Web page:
Two-thirds of Americans say ISIS "major threat" to U.S.
U.S. officials have inflated numbers of Americans fighting for ISIS, says Peter Bergen
Claims that over 100 U.S. citizens fighting with ISIS are probably overestimate
Somalia example suggests those fighting in Syria won't pose U.S. threat, Bergen says
Editor’s Note: Peter Bergen is CNN’s national security analyst, a vice president at the New America Foundation and the author of “Manhunt: The Ten-Year Search for bin Laden – From 9/11 to Abbottabad.” David Sterman is a research associate at the New America Foundation.
If Turkey’s new measures to disrupt the foreign fighter flow continue and a coalition can be built to adequately track and disrupt movement of militants into Syria and Iraq, the threat posed by Americans and other Westerners fighting with jihadist groups in the region may diminish over time.
Despite the impression you may have had from listening to U.S. officials in recent weeks, the answer is probably not really.
For a start, U.S. officials have been inflating the numbers of Americans fighting for ISIS, which has muddied the issue for the public. U.S. Secretary of Defense Chuck Hagel, for example, told CNN’s Jim Sciutto earlier this month, “We are aware of over 100 U.S. citizens who have U.S. passports who are fighting in the Middle East with ISIL forces.” (ISIS is sometimes referred to as ISIL and now calls itself the Islamic State).
But the Pentagon soon corrected Hagel’s comment, saying the 100 count is the total number of Americans fighting for any of the various groups fighting in Syria, some of which are more militant than others – and some of which are even allied with the U.S. Indeed, Matthew Olsen, the director of the National Counterterrorism Center – the government office tasked with assessing terrorist threats – also confirmed that 100 is the total count of the various Americans fighting in Syria and not a count of those fighting for ISIS.
Hagel’s comment is only the latest inflated claim regarding the number of Americans fighting with ISIS. Last week, the Washington Times cited anonymous official sources who said there are 300 Americans fighting with ISIS, despite the Pentagon estimating the figure to be more like a dozen.
True, a dozen is still too many. But it is important to remember that just because these Americans are fighting with ISIS, it doesn’t necessarily translate into a significant threat to the American homeland.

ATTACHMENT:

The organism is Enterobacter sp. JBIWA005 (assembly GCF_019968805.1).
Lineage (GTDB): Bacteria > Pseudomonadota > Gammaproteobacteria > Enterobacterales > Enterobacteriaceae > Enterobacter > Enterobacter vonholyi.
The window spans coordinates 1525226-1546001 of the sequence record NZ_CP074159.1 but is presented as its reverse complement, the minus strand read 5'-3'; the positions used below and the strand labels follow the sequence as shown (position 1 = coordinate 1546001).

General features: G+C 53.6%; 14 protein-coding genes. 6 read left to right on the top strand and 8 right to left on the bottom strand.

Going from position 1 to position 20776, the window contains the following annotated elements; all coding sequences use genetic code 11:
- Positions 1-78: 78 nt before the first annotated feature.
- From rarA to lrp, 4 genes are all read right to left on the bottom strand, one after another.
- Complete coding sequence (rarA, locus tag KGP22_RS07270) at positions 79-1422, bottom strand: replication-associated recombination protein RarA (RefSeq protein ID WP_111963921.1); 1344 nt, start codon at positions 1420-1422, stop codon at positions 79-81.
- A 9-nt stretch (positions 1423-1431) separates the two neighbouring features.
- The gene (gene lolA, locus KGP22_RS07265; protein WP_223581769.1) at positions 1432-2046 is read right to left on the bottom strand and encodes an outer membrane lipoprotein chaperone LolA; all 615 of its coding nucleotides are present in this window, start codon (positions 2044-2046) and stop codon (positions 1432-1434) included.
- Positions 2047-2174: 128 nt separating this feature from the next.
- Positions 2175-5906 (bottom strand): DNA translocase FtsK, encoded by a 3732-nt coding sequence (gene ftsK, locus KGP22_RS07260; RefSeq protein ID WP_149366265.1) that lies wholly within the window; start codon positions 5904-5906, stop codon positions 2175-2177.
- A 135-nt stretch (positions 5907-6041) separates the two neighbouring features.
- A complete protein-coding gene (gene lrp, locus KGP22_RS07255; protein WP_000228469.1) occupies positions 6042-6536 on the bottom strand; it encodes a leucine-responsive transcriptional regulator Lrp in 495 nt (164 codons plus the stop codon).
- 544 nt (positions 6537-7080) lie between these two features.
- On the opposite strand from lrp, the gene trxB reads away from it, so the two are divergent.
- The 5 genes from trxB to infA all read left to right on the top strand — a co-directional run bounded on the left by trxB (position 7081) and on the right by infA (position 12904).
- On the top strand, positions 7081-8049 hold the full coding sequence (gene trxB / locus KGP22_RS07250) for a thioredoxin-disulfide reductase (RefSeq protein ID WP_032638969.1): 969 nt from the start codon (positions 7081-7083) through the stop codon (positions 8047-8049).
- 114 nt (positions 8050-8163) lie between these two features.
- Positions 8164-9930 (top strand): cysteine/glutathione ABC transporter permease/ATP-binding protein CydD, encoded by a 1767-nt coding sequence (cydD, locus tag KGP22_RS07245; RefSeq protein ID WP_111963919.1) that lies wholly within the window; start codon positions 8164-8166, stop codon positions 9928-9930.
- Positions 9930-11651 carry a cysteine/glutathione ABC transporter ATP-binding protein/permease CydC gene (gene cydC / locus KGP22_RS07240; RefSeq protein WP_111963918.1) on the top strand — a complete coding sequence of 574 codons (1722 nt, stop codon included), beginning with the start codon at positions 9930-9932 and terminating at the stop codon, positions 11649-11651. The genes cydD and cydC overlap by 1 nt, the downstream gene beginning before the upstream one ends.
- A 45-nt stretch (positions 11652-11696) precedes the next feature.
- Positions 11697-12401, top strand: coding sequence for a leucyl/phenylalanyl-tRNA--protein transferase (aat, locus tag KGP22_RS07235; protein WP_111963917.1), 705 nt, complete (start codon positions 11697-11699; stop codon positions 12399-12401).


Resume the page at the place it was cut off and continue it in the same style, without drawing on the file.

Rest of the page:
One need only look at the example of Somalia to see why.
The last sizeable group of Americans who went overseas to fight with an al Qaeda-aligned group are the 29 Americans known to have traveled to fight with the Somali terrorist group Al-Shabaab after the 2006 invasion of Somalia by the Ethiopian army. However, none of those 29 subsequently planned or conducted a terrorist attack inside the United States, according to a survey of more than 240 jihadist terrorism cases since September 11 conducted by the New America Foundation.
Indeed, for more than a third of the American militants who fought with Al-Shabaab, going to Somalia was a one-way ticket. In 2008, a missile strike in Somalia killed Ruben Shumpert, a resident of Seattle. A year later, Burhan Hassan, a 17-year-old from Minneapolis, was killed in the Somali capital, Mogadishu. Abdirizak Bihi, Hassan’s uncle, reportedly said at the time, “We believe he was killed because he would have been a key person in the investigation into the recruitment (of young Somali men) here in Minneapolis.”
Al-Shabaab militants also are said to have killed Alabama native Omar Hammami, who joined the group in 2006 and took a high-profile position in its media operations before his death last year.
At least two Americans fighting for Al-Shabaab died while conducting suicide attacks in Somalia.
Shirwa Ahmed, a 26-year-old from Minnesota, became the first known American to conduct a suicide bombing for an al Qaeda-associated group when he drove a car packed with bombs into a government compound on October 28, 2008.
In 2011, meanwhile, the FBI confirmed that Farah Mohamed Beledi, a 27-year-old Minnesota man who was born in Somalia and moved to the United States at age 12, was killed while attempting to detonate a suicide bomb in Somalia.
In addition to the American militants who died in Somalia, six were arrested, four when they returned to the West and two in East Africa. Kamal Said Hassan, a 28-year-old Minneapolis man who traveled to Somalia and attended an Al-Shabaab training camp before returning to the United States, was arrested and in 2009 pleaded guilty to supporting Al-Shabaab.
In another case, Mahamud Said Omar, an American resident who helped organize Al-Shabaab’s recruitment pipeline and visited a training camp, was arrested in the Netherlands in 2009. Omar was extradited to the United States and in 2012 was convicted on terrorism charges.
Of course, the fact that 13 of the 29 American militants who fought in Somalia remain at large is a reminder that the CIA and FBI also need to pay attention to the potential threat posed by American foreign fighters in Syria. But this is no reason for U.S. officials to overhype the threat posed by ISIS to the United States.
Yes, Americans should always be mindful of the threats posed by extremists. But as the case of U.S. citizens in Somalia suggests, Syria could very well end up being a graveyard for Americans fighting there rather than a launch pad for attacks on the United States.